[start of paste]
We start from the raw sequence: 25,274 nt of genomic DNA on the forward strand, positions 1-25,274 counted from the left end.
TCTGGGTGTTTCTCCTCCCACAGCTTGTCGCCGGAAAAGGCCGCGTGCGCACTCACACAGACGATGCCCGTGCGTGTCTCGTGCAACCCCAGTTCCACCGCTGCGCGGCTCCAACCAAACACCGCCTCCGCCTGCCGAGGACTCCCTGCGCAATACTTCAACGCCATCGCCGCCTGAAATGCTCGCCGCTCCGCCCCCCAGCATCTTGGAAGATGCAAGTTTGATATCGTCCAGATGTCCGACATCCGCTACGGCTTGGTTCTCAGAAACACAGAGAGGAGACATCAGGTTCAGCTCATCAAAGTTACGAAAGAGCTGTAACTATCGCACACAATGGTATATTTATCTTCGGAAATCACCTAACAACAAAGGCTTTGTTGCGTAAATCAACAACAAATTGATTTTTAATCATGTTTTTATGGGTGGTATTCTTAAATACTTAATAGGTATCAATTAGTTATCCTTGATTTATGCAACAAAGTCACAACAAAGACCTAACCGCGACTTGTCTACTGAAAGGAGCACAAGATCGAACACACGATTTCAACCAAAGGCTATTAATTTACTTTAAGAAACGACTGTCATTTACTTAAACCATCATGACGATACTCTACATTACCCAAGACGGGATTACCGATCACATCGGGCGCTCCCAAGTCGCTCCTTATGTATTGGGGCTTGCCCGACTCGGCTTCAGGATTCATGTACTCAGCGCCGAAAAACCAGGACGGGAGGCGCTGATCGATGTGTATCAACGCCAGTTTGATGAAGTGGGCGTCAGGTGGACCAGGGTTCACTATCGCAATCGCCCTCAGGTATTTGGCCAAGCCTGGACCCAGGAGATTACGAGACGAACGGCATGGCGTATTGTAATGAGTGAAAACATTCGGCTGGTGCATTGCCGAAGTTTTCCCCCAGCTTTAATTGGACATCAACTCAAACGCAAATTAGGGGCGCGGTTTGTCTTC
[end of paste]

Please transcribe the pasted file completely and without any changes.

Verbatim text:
We start from the raw sequence: 25,274 nt of genomic DNA on the forward strand, positions 1-25,274 counted from the left end.
TCTGGGTGTTTCTCCTCCCACAGCTTGTCGCCGGAAAAGGCCGCGTGCGCACTCACACAGACGATGCCCGTGCGTGTCTCGTGCAACCCCAGTTCCACCGCTGCGCGGCTCCAACCAAACACCGCCTCCGCCTGCCGAGGACTCCCTGCGCAATACTTCAACGCCATCGCCGCCTGAAATGCTCGCCGCTCCGCCCCCCAGCATCTTGGAAGATGCAAGTTTGATATCGTCCAGATGTCCGACATCCGCTACGGCTTGGTTCTCAGAAACACAGAGAGGAGACATCAGGTTCAGCTCATCAAAGTTACGAAAGAGCTGTAACTATCGCACACAATGGTATATTTATCTTCGGAAATCACCTAACAACAAAGGCTTTGTTGCGTAAATCAACAACAAATTGATTTTTAATCATGTTTTTATGGGTGGTATTCTTAAATACTTAATAGGTATCAATTAGTTATCCTTGATTTATGCAACAAAGTCACAACAAAGACCTAACCGCGACTTGTCTACTGAAAGGAGCACAAGATCGAACACACGATTTCAACCAAAGGCTATTAATTTACTTTAAGAAACGACTGTCATTTACTTAAACCATCATGACGATACTCTACATTACCCAAGACGGGATTACCGATCACATCGGGCGCTCCCAAGTCGCTCCTTATGTATTGGGGCTTGCCCGACTCGGCTTCAGGATTCATGTACTCAGCGCCGAAAAACCAGGACGGGAGGCGCTGATCGATGTGTATCAACGCCAGTTTGATGAAGTGGGCGTCAGGTGGACCAGGGTTCACTATCGCAATCGCCCTCAGGTATTTGGCCAAGCCTGGACCCAGGAGATTACGAGACGAACGGCATGGCGTATTGTAATGAGTGAAAACATTCGGCTGGTGCATTGCCGAAGTTTTCCCCCAGCTTTAATTGGACATCAACTCAAACGCAAATTAGGGGCGCGGTTTGTCTTC